At the end of the course, you will have a 10-12 page research paper due.  This paper will be on a topic of your choosing that is related to the course material.  You will conduct a literature review on the topic and propose an unanswered research question that you would be interested in testing.  You will have a rough draft that is due in class during Week 7.  During this class, you will have your paper peer reviewed by two class members.  I will also provide feedback.  More details on the final paper will be given in class.

Final Presentation.
Our last class session will be spent having each student give a 10 minute presentation of their research paper.  This presentation will allow the other class members to hear your research topic and ideas, and will provide an opportunity for you to practice your oral presentation skills.

Participation    20%
Thought Papers    20%
Paper – Rough Draft    10%
Paper – Final Draft    35%
Presentation    15%
Grading Scale:

93% +         A
90 – 92 %    A-
87 – 89 %    B+
83 – 86 %    B
80 – 82 %    B-
77 – 79 %    C+
73 – 76 %    C
70 – 72 %    C-
67 – 69 %    D+
63 – 66 %    D
60 – 62 %    D-

Lecture/Assignment Schedule Overview:

Week    Date    Topic    Due
1        Introduction to class; Introduction to prejudice and stereotyping theories    
2        Stereotyping in sports: Perceiver’s perspective    Thought Paper 1
3        Within vs. between group stereotyping    Thought Paper 2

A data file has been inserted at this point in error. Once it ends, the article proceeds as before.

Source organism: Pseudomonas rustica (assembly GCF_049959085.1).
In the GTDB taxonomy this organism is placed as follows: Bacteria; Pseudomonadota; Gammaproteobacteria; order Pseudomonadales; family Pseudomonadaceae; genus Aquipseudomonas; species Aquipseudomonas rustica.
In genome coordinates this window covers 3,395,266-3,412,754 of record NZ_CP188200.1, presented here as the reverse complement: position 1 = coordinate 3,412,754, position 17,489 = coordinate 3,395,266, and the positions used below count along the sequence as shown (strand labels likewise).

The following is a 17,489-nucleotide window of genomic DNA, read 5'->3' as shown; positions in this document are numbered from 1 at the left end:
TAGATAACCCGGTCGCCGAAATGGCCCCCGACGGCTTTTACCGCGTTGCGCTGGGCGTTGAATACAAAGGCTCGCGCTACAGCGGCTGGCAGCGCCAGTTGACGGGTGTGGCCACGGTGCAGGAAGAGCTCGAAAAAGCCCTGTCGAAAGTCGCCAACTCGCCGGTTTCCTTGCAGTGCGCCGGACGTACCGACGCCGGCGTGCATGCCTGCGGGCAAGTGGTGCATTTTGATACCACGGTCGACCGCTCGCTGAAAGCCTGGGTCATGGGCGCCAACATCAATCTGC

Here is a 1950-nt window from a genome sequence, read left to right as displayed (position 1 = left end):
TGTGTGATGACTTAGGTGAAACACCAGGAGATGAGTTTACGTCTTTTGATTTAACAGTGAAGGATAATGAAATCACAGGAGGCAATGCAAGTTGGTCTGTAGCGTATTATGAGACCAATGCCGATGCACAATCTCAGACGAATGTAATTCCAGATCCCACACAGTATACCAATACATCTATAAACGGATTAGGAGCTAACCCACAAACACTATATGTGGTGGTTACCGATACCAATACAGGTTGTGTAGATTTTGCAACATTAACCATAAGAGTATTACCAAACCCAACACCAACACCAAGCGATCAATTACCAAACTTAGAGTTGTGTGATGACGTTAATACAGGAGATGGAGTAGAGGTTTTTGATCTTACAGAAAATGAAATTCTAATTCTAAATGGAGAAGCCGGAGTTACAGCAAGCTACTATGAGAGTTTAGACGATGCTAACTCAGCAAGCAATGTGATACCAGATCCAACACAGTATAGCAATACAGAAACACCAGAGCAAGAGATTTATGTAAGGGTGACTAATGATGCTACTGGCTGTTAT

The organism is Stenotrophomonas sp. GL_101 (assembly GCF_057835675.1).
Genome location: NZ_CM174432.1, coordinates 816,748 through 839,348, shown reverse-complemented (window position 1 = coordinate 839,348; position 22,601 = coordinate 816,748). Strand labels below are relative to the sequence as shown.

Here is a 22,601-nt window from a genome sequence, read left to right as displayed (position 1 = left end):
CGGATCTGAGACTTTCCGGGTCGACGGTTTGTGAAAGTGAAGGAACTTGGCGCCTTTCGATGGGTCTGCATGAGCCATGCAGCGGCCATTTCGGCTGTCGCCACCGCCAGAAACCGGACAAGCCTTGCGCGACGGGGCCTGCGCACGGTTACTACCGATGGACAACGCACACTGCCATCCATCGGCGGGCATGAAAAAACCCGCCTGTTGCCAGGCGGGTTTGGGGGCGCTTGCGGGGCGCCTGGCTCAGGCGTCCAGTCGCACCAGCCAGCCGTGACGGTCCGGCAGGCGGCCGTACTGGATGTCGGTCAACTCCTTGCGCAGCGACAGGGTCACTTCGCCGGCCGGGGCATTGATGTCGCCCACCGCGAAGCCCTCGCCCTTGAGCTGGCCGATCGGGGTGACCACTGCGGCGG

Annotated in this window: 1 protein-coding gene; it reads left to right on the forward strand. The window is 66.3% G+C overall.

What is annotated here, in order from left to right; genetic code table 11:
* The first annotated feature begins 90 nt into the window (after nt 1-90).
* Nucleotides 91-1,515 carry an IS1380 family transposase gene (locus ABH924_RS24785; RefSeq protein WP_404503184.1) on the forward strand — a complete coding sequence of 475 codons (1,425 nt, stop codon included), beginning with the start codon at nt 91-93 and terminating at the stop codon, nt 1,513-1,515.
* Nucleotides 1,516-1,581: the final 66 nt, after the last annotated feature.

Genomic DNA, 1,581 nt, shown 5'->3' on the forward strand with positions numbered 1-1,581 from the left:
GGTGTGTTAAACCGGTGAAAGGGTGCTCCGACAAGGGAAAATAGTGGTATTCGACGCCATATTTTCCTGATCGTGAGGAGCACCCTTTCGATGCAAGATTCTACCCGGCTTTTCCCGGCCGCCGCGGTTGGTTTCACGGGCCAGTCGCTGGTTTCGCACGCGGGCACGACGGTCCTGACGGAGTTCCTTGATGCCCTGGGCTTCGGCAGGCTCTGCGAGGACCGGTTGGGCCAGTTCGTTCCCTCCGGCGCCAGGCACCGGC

4        Dealing with stereotypes and prejudice: The targets’ perspective, Part 1    Thought Paper 3
5        Dealing with stereotypes and prejudice: The targets’ perspective, Part 2    Thought Paper 4
6        Stereotypes and Sport Choice    Thought Paper 5
7        Research paper working session & Playing Unfair Video    Research Paper – First 
          Draft of Research Paper Due
8        Race and Gender Biases in the Media    Thought Paper 6
9        Athletic Identity    Thought Paper 7
10       Presentations    Presentations Research Paper: Final Paper Due

Detailed Overview

Week 1: The psychology of prejudice, stereotyping, racism, sexism

What is the difference between prejudice, stereotyping, racism, and sexism?  Are there different types or forms of prejudice?  How might these biases play out in sporting contexts?  What can psychology, compared to other disciplines, contribute to our understanding of sport?

The course syllabus
Allport, G. (1954).  The nature of prejudice.
Ch 1- What is the problem?  
Ch 3- Formation of Ingroups
Devine, P. G. (1989). Stereotypes and prejudice: Their automatic and controlled
components. Journal of Personality and Social Psychology, 56(1), 5-18.